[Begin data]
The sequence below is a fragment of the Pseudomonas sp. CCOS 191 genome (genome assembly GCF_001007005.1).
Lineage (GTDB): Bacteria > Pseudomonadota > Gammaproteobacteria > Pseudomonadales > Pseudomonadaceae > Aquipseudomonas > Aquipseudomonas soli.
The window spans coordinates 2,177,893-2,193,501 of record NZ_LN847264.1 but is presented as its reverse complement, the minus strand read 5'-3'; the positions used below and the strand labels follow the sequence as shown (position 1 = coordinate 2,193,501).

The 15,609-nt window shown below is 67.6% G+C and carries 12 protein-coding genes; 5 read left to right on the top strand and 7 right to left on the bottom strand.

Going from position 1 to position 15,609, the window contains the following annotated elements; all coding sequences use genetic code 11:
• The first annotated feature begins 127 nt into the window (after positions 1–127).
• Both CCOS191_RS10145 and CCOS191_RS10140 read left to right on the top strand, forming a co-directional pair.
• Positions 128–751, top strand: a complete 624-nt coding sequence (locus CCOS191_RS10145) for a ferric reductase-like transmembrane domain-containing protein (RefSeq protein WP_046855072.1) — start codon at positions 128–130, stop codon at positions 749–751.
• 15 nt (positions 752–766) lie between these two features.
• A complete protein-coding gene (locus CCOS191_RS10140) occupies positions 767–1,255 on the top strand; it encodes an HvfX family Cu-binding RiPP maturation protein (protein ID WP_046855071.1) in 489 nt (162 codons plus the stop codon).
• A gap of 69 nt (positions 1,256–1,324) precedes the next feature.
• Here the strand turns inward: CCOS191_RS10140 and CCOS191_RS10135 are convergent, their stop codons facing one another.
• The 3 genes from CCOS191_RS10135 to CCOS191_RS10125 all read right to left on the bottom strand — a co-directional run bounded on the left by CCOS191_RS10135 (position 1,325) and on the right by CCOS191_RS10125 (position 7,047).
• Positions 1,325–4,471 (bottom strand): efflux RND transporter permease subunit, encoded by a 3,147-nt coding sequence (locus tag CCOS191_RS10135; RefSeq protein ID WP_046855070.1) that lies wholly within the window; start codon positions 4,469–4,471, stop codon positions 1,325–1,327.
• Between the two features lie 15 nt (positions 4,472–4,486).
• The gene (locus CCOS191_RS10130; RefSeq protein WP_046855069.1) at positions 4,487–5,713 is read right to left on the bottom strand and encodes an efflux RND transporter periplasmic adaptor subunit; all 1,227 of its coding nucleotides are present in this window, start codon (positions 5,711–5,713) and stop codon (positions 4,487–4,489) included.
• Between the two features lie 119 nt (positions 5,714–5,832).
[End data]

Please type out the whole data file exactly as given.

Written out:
The sequence below is a fragment of the Pseudomonas sp. CCOS 191 genome (genome assembly GCF_001007005.1).
Lineage (GTDB): Bacteria > Pseudomonadota > Gammaproteobacteria > Pseudomonadales > Pseudomonadaceae > Aquipseudomonas > Aquipseudomonas soli.
The window spans coordinates 2,177,893-2,193,501 of record NZ_LN847264.1 but is presented as its reverse complement, the minus strand read 5'-3'; the positions used below and the strand labels follow the sequence as shown (position 1 = coordinate 2,193,501).

The 15,609-nt window shown below is 67.6% G+C and carries 12 protein-coding genes; 5 read left to right on the top strand and 7 right to left on the bottom strand.

Going from position 1 to position 15,609, the window contains the following annotated elements; all coding sequences use genetic code 11:
• The first annotated feature begins 127 nt into the window (after positions 1–127).
• Both CCOS191_RS10145 and CCOS191_RS10140 read left to right on the top strand, forming a co-directional pair.
• Positions 128–751, top strand: a complete 624-nt coding sequence (locus CCOS191_RS10145) for a ferric reductase-like transmembrane domain-containing protein (RefSeq protein WP_046855072.1) — start codon at positions 128–130, stop codon at positions 749–751.
• 15 nt (positions 752–766) lie between these two features.
• A complete protein-coding gene (locus CCOS191_RS10140) occupies positions 767–1,255 on the top strand; it encodes an HvfX family Cu-binding RiPP maturation protein (protein ID WP_046855071.1) in 489 nt (162 codons plus the stop codon).
• A gap of 69 nt (positions 1,256–1,324) precedes the next feature.
• Here the strand turns inward: CCOS191_RS10140 and CCOS191_RS10135 are convergent, their stop codons facing one another.
• The 3 genes from CCOS191_RS10135 to CCOS191_RS10125 all read right to left on the bottom strand — a co-directional run bounded on the left by CCOS191_RS10135 (position 1,325) and on the right by CCOS191_RS10125 (position 7,047).
• Positions 1,325–4,471 (bottom strand): efflux RND transporter permease subunit, encoded by a 3,147-nt coding sequence (locus tag CCOS191_RS10135; RefSeq protein ID WP_046855070.1) that lies wholly within the window; start codon positions 4,469–4,471, stop codon positions 1,325–1,327.
• Between the two features lie 15 nt (positions 4,472–4,486).
• The gene (locus CCOS191_RS10130; RefSeq protein WP_046855069.1) at positions 4,487–5,713 is read right to left on the bottom strand and encodes an efflux RND transporter periplasmic adaptor subunit; all 1,227 of its coding nucleotides are present in this window, start codon (positions 5,711–5,713) and stop codon (positions 4,487–4,489) included.
• Between the two features lie 119 nt (positions 5,714–5,832).